Heavenly Criticisms - The American Spectator | USA News and Politics
Heavenly Criticisms

Re: Philip Klein’s The Spirit of ’05:

This piece is hilarious but so clearly on target it’s scary. Of course the irony would be totally lost on Libo-Democrats who appear incapable of neither reading nor being aware of any U.S. history prior to l967. You should print this for Spectator magazine readers to chuckle over too.
Howard Klein

Re: James Bowman’s review of Kingdom of Heaven:

Unlike Ridley Scott, Mark Twain made his anachronistic hero a time-traveler. Bing Crosby as “A Connecticut Yankee” was more plausible than Mr. Bloom as a 12th century blacksmith. What gigs me is that Scott doesn’t have sense enough to say: “Of course it is nonsense.” No, he has to go on with his views about religion, something about which he has nothing worth to saying. Maybe he is just trying to tap into the blue-state, irreligious constituency.
John Schuh

I voted for Bush, and I tell you that taking the family to see Kingdom of Heaven on Mother’s Day did not destroy our religion nor our allegiance to America, nor enroll us in Hollywood’s evil plot against everything and everybody. It was an adventure story, and it will be taken as nothing more than an adventure story. Granted that the movie script takes liberties right and left with the facts — but what movie script doesn’t?

How many of John Wayne’s movies were vetted for historical authenticity? Shall we hunt down those perverted Grimm brothers for all their psychosexual themes?

The entertainment industry has been full of rogues and lefties and libertines from its inception — but that’s art for you. And after all, they’re Americans too, y’know. What would you have by way of “correction”? Nothing but historical lectures at some dreadful Soviet-style Palace of Culture? Sermons by Cotton Mather broadcast over loudspeakers a la North Korea?

I agree with the conservative point of view, mostly, but you guys need to lighten up. Conservative PC is every bit as silly as liberal PC. Try putting a slug of gin in the prune juice once in awhile, hmmm?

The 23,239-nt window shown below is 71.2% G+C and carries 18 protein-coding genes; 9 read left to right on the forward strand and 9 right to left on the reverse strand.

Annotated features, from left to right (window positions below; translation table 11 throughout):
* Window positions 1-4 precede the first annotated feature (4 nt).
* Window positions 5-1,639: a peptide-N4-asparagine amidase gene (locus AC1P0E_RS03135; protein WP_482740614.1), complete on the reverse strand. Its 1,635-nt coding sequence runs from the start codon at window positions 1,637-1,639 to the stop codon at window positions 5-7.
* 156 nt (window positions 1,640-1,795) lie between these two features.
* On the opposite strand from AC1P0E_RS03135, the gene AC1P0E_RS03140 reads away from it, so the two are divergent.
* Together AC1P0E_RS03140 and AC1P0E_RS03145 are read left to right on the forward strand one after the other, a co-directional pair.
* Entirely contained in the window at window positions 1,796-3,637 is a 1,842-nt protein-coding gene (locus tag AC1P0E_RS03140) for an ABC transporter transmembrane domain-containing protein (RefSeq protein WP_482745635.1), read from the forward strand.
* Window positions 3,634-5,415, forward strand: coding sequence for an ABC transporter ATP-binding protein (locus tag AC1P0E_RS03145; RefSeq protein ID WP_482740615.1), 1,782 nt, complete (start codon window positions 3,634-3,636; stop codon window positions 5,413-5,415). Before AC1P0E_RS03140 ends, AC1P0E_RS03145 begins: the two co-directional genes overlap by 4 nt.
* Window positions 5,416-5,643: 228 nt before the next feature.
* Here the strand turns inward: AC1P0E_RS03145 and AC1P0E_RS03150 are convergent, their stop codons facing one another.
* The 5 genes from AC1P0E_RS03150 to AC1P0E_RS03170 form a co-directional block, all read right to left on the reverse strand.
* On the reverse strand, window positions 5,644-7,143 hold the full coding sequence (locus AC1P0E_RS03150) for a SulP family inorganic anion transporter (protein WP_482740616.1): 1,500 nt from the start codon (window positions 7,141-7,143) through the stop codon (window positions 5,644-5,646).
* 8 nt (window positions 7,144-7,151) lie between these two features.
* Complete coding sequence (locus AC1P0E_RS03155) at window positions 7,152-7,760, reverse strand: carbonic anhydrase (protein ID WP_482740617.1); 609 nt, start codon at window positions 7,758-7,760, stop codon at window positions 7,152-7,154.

Martin Owens
Sacramento, California

I always consult James Bowman’s movie reviews because they are so informative. I do think that his review of Kingdom of Heaven was not one of his better efforts. The movie got the main points of a historical event correct but the film is loaded ridiculous anachronisms. Oh, the humanity!

Besides Hollywood epics, my knowledge of this period is based mainly on a series of lectures by Professor Kenneth W. Harl of Tulane offered by the Teaching Company. In it he states that the new leader of the Crusader Kingdoms, the Christian ones, as opposed to the Islamic ones set up in the late 7th century, did in fact ignore advice and took a shortcut across the wastes only to find that Saladin, the great Kurdish warlord, had place his army between them and water. Many great victories are due to the fact that someone did something stupid. After the battle, Saladin gave generous terms to the defeated kingdom because not only was he a noble man but mainly because he wanted to save his army for the real enemy, Arab competitors for power in the region.